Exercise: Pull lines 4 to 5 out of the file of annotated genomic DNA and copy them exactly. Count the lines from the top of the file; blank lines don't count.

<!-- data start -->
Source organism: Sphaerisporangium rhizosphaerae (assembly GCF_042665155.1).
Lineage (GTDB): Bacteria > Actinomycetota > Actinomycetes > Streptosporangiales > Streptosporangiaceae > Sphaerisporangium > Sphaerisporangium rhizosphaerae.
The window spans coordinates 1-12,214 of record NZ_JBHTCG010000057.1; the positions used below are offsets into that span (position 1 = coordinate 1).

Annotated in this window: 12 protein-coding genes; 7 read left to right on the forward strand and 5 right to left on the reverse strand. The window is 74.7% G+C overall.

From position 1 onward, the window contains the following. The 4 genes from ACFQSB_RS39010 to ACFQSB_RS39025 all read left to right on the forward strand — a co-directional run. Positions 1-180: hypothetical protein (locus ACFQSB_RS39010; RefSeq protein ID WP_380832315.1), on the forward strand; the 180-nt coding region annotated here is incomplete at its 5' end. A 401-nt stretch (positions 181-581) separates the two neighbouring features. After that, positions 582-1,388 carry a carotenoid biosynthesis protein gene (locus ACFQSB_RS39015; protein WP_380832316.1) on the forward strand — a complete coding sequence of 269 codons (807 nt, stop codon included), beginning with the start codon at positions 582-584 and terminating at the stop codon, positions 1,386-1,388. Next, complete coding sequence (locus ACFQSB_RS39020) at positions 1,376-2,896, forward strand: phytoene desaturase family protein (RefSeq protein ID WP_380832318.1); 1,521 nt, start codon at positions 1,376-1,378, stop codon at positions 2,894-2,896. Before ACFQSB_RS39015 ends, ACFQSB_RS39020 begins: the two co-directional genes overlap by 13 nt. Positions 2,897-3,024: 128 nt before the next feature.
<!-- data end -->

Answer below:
Annotated in this window: 12 protein-coding genes; 7 read left to right on the forward strand and 5 right to left on the reverse strand. The window is 74.7% G+C overall.

From position 1 onward, the window contains the following. The 4 genes from ACFQSB_RS39010 to ACFQSB_RS39025 all read left to right on the forward strand — a co-directional run. Positions 1-180: hypothetical protein (locus ACFQSB_RS39010; RefSeq protein ID WP_380832315.1), on the forward strand; the 180-nt coding region annotated here is incomplete at its 5' end. A 401-nt stretch (positions 181-581) separates the two neighbouring features. After that, positions 582-1,388 carry a carotenoid biosynthesis protein gene (locus ACFQSB_RS39015; protein WP_380832316.1) on the forward strand — a complete coding sequence of 269 codons (807 nt, stop codon included), beginning with the start codon at positions 582-584 and terminating at the stop codon, positions 1,386-1,388. Next, complete coding sequence (locus ACFQSB_RS39020) at positions 1,376-2,896, forward strand: phytoene desaturase family protein (RefSeq protein ID WP_380832318.1); 1,521 nt, start codon at positions 1,376-1,378, stop codon at positions 2,894-2,896. Before ACFQSB_RS39015 ends, ACFQSB_RS39020 begins: the two co-directional genes overlap by 13 nt. Positions 2,897-3,024: 128 nt before the next feature.